Meta Universe is involved in client servicing in the virtual world as well. It even created a Discord community to connect VFJ with people who share a common interest in jewellery and those responsible for revenue collection by converting cryptocurrencies into fiat currencies via regulated digital exchange platforms such as Luno, Tokenize Xchange, SINEGY and MX Global.
Hoping to change the perception that NFTs are merely digital collectibles for people who have a fear of missing out (FOMO), VFJ wants to provide deeper and significant meaning to its NFT holders.
To achieve that, all NFT holders have ownership of the jewellery design of their choice, says Lau.
“Buying an NFT [of a jewellery design] bestows the right [to use the design]. You also have an option to turn it into tangible jewellery; one can contact us if one wants to do so.”
The owner of the jewellery NFT who wishes to convert it into a tangible form has the privilege of customising the existing design further, from altering the size of the pendant to adding more or fewer details, making the piece uniquely his or hers. NFT owners are also entitled to enjoy VFJ’s future members-only initiatives.
“The NFT is like a ticket. You can even use it in terms of entering our private events and programmes that we plan to curate in the future.
“These private events can have educational portals, such as webinars to guide the market space,” adds Lau.
Like everything in cyberspace, NFT marketplaces and metaverses are also prone to attack. To ensure the property of their customers is protected, VFJ and Meta Universe have undertaken extensive measures for safe trading and to protect the community.
Although merchants like VFJ are not able to access customer data, they still have access in terms of verification and due diligence surrounding the ecosystem.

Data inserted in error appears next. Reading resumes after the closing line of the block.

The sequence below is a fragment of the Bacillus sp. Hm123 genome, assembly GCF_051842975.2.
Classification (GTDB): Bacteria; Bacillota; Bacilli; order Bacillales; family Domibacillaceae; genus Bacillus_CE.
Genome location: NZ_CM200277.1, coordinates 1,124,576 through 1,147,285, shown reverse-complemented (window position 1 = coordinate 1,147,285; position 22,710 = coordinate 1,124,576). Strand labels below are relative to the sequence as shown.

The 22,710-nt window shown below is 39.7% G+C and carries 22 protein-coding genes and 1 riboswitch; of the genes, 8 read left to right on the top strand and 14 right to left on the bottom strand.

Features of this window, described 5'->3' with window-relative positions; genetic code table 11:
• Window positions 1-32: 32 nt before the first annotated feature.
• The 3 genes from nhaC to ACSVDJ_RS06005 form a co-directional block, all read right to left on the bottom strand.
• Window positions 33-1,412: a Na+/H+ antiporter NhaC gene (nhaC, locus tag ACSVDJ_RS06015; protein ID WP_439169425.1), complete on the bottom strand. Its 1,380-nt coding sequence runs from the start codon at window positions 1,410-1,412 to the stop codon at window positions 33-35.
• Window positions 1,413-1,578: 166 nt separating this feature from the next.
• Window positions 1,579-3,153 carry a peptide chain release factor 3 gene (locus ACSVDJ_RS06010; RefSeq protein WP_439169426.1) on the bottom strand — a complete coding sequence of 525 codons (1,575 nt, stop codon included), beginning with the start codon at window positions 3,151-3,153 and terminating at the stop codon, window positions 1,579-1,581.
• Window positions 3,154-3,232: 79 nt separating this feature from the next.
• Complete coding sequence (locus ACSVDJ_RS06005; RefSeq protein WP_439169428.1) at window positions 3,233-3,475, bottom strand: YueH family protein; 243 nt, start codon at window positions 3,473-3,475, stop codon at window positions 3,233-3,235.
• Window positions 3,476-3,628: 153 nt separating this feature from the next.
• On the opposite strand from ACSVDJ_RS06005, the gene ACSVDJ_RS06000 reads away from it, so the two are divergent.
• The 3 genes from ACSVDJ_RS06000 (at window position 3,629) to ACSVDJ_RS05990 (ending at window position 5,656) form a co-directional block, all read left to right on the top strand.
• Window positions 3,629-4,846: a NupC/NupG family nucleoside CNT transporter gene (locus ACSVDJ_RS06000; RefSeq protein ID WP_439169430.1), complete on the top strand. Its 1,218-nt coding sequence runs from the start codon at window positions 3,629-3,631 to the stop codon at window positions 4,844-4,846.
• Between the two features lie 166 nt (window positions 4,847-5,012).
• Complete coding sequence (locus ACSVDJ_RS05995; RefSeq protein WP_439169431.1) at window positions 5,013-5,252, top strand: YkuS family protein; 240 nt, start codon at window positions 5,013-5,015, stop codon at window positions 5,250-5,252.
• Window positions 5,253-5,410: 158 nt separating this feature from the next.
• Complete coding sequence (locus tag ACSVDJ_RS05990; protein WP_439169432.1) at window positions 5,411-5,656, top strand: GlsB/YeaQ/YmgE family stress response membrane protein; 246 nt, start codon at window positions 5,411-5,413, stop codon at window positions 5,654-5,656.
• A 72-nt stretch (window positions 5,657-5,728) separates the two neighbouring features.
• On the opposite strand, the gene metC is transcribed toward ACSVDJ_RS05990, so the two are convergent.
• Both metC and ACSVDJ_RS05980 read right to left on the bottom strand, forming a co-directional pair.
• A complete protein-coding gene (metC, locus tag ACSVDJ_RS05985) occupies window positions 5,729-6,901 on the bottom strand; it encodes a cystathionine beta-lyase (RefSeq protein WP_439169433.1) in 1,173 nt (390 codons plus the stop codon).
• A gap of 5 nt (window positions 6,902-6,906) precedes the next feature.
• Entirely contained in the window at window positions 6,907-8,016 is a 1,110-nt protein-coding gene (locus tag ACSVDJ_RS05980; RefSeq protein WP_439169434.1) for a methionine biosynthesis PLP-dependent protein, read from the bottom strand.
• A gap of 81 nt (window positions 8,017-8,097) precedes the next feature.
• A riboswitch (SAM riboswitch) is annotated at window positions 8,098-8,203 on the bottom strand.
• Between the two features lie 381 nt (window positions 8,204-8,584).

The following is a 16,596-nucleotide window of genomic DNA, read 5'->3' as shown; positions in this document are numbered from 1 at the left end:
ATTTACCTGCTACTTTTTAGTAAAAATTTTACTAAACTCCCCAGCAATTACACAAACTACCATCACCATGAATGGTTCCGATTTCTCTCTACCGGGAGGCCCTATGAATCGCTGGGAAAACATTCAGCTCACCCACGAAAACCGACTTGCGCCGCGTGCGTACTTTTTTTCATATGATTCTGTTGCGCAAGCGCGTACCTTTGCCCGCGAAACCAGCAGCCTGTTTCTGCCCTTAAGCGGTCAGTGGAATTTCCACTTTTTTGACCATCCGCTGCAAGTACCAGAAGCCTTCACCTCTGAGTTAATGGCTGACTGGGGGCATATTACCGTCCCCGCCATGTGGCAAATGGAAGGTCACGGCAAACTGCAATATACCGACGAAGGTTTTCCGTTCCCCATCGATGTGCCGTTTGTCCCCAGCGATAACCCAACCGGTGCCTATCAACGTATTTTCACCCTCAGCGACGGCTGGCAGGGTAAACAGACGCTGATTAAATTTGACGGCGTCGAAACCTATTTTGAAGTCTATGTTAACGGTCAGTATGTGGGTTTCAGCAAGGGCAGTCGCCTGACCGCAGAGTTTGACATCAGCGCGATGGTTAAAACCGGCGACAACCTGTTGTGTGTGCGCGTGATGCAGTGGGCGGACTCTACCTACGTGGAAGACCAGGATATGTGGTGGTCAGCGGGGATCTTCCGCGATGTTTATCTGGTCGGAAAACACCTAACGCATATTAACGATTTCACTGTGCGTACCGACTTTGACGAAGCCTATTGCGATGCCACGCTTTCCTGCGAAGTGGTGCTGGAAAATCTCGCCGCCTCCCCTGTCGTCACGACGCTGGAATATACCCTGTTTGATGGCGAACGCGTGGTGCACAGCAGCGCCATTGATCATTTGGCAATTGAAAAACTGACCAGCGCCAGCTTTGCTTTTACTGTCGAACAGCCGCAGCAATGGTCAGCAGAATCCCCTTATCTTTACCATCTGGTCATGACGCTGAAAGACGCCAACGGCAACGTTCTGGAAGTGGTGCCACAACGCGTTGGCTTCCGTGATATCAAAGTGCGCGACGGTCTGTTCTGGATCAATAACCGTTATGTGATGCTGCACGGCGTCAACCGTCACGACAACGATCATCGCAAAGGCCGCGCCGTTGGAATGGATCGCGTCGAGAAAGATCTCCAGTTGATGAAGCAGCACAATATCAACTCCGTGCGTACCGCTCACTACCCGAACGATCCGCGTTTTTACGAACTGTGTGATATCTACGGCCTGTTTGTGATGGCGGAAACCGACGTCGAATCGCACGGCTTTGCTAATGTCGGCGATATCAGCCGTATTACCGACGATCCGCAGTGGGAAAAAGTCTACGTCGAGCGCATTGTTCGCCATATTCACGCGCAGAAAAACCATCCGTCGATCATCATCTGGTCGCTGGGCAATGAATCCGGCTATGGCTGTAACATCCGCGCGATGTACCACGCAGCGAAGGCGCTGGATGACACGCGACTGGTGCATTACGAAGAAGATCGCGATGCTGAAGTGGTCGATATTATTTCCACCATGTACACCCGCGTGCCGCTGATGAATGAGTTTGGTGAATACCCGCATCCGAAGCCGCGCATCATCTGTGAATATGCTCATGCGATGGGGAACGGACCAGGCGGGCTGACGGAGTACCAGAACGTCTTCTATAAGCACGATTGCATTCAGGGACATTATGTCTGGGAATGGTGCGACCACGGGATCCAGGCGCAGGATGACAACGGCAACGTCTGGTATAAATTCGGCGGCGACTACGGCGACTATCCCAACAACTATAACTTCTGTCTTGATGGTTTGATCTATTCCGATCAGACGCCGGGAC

The jeweller strictly uses reliable apps and websites to track addresses and smart contracts tied to each NFT in the blockchain. For instance, VFJ mints its NFTs on OpenSea and checks addresses through the MetaMask wallet. It also communicates with its NFT community through official community channels such as WhatsApp and Discord.
Lau adds that VFJ uses polygon chain as a form of minting, which is proven to be a trusted blockchain solution.
“Actually, yes and no,” answers Lau. “I’d say that it really comes down to the brand strategy, what the business is actually aiming for.”
Lau believes that the NFT industry is more practical for creatives such as themselves, as a way to access a larger global network.
“At the end of the day, we believe that education and awareness are key. We build curiosity first [and] let the brands see whether this is a suitable space. Perhaps they can also work with teams like Meta Universe [to expand their business into the digital space],” he suggests.
For local brands that are interested in embracing the digital space, Lau advises them to collaborate with experienced partners and to study the virtual landscape.
On VFJ’s part, once all 1,200 pieces are sold, it plans to celebrate the milestone by organising a contest for NFT holders. All NFT holders will stand a chance to win tangible jewellery of their existing NFT design, or a super rare jewellery NFT.
VFJ will also be partnering with Meta Universe to set up a virtual gallery in the metaverse for both NFT holders and the public to visit. The jeweller aspires to venture into gamification by making its jewellery NFTs wearable by metaverse avatars or creating specific thematic designs for games such as Fortnite. There are some individual NFT pieces that can be turned into GIFs.
Not limiting the NFT designs to Lineage by Vana Fine, VFJ is looking into creating redeemable NFTs across all brands to reach a larger market space while making its designs more accessible to the digital masses.
“We will see how we can actually expand our design and also our business, on top of connecting it with the ownership of tangible jewellery,” says Lau.